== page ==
During Cicero's time it was, according to Collins, the culture of Romans that their primary fidelity was to the state, then to their families, friends and other associations. Cicero himself wrote that every stage of life has its duty. Collins quotes from Treatise on Moral Duties, which was written with Cicero’s son in mind, "As justice consists in no abstract theory, but in upholding society among men, --- as "greatness of soul itself, if it be isolated from the duties of social life, is but a kind of uncouth churlishness" --- so it is each citizen's duty to leave his philosophic seclusion of a cloister, and take his place in public life, if the times demand it..."

The book notes that the political culture of Ancient Rome was influenced by an earlier Greek culture, but in significant ways, departed from it. Collins notes of Cicero, “What he loved in the Greeks, then, was rather the grandeur of their literature and the charm of their social qualities… he had no respect whatever for their national character.” Views are that Cicero appropriated statuary as furniture and was not a true lover of art. These glimpses into Cicero’s character is entirely racist and still too common throughout cultures; societies like the music and dance and food of one set of people, but not the company of the people; this bigotry has passed into our own time.    

 

On the matter of democracy and the concept of one citizen, one vote, Cicero lived through dramatic changes. His rural grandfather did not support the view that all citizens should have a ballot for all offices in the annual elections, and denounced it as yet another corrupting Greek idea. Cicero has written that he agrees with the one citizen one vote concept, but not to have the vote cast privately. He says that secrecy, "enables men to open their faces, and to cover up their thoughts; it gives them licence to promise whatever they are asked, and at the same time to do whatever they please." In those times, there seems to have been a system where votes may have been tied to an elite, which to me, has cast a long shadow to the current Electoral College of the USA. I could also add, the political parties that we see today tie our votes to them. A few years after Cicero died, voting for the leader of the state was abolished and the danger that he worked his life to prevent became real, the Roman Republic became the Roman Empire.

My major takeaway from the book is how Collins describes how legacies are judged. More than 800 writings by Cicero himself have come down to the present time. These include publications and speeches and his official and private letters. He presented himself to different people in different ways and his personal thoughts on a range of ideas were freely put to paper to his confidantes.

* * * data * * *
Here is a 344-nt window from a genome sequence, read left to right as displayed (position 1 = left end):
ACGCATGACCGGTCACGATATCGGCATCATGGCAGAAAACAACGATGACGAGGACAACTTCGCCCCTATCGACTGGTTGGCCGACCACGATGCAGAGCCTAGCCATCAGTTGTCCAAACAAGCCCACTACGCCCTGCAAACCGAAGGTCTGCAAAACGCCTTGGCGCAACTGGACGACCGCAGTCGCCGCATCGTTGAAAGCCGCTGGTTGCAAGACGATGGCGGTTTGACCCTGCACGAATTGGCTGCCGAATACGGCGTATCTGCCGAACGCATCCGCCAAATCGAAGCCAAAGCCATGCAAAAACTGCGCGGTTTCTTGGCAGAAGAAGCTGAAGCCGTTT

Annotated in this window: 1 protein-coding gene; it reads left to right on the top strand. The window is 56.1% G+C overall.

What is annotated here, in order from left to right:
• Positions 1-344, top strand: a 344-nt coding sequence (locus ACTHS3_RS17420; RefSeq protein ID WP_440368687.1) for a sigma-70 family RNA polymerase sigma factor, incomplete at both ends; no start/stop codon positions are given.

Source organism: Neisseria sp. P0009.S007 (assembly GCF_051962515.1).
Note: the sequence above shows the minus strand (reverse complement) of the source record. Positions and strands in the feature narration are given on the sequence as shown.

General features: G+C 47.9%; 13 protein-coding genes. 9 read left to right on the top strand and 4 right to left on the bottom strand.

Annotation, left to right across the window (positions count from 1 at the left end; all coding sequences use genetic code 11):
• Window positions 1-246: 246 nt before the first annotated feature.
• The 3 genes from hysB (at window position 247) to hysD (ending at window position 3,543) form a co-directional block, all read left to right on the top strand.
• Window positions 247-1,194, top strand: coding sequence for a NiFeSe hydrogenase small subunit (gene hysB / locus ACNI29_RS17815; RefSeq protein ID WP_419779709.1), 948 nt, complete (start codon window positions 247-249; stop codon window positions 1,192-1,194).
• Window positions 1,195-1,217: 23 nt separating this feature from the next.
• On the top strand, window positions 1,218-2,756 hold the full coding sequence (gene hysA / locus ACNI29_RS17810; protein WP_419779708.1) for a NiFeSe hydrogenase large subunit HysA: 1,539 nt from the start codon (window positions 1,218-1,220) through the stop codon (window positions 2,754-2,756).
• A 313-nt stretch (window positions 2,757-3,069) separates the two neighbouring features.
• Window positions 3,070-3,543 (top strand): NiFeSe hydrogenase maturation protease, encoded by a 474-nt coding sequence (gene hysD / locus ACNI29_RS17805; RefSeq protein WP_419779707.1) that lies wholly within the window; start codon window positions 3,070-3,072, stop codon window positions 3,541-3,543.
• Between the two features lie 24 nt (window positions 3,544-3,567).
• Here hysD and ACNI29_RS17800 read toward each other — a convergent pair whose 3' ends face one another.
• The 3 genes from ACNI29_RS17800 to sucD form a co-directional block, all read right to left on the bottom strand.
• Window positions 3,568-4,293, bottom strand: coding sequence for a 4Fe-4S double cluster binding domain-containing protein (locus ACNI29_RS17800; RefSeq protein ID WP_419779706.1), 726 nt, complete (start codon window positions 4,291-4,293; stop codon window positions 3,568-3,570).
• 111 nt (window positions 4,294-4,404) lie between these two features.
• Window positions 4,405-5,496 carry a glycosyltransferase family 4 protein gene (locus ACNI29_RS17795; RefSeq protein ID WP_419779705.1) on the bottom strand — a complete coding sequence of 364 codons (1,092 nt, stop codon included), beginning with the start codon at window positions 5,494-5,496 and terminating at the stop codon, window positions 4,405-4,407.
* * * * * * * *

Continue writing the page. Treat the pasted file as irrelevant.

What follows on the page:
Collins says: "If we know too much of Cicero to judge him merely by his public life, as we are obligated to do with so many heroes of history, we also know far too little of those stormy times in which he lived, to pronounce too strongly upon his behavior in such difficult circumstances....His character was full of conflicting elements, like the times in which he lived, and was necessarily in a great degree moulded by them.

 

   "The egotism which shows itself so plainly alike in his public speeches and in his private writings, more than once made him personals enemies, and brought him into trouble, though it was combined with great kindness of heart and consideration for others."

Then there is this sentence from the mind of Collins that would be condemned today.

"There is one comprehensive quality which may be said to have been wanting in his nature, which clouded his many excellences, led him continually into false positions, and even in his delightful letters excites in the reader, from time to time, an impatient feeling of contempt. He wanted manliness." LoL, I wish Collins were here so that I could ask him what that means, but I believe he means that Cicero could be indecisive where perhaps a clear, firm statement and actions were needed.

 

At age 37, Cicero achieved the top public office as Consul, which was like a shared one-year presidency of the Roman Republic and then he went on to serve in other areas. At age 62 he was called back as a political schemer in the leadership struggle for Rome between Consul Mark Anthony age 39, and the grandnephew and heir of Julius Caesar, Octavius age 19. Cicero denounced the character of Mark Antony across 14 scathing articles now known as The Philippics. The propaganda so enraged Mark Anthony that he ordered Cicero’s death, but the damage had been done, and Mark Anthony lost the support of his generals and sought refuge with his babymother, the Queen Cleopatra who well knew the political value of a Roman General in her bed chamber. For clarity, Cleopatra had been the mistress of Julius Caesar from 46BC and was in Rome when Caesar was killed in 44BC. She and Mark Anthony were a couple from 41BC to 30 BC when they both died as the result of ongoing military belligerency with Octavius. Three years later, he was Emperor.

 

My other interest in this book is that Collins also looked at the thoughts of Cicero and religion and presented his handpicked references of this pre-Christian era to Christian thought. He quotes a Stoic poet who is said to have been quoted by St Paul who was previously Saul of Tarsus, an educated Roman citizen. Collins also spoke about another poet Persius who speaks about self-surrender, fidelity to duty, sacrifice for others, which are hallmarks of the Christian faith and apparently also how Romans felt about their marvellous republic. Collins seems to suggest that Christian salvation, when aligned with Roman state culture of duty, sacrifice, and absorption of other cultures, promoted Christianity into a widely dispersed movement, even though the religion was not legalized in Rome until 313.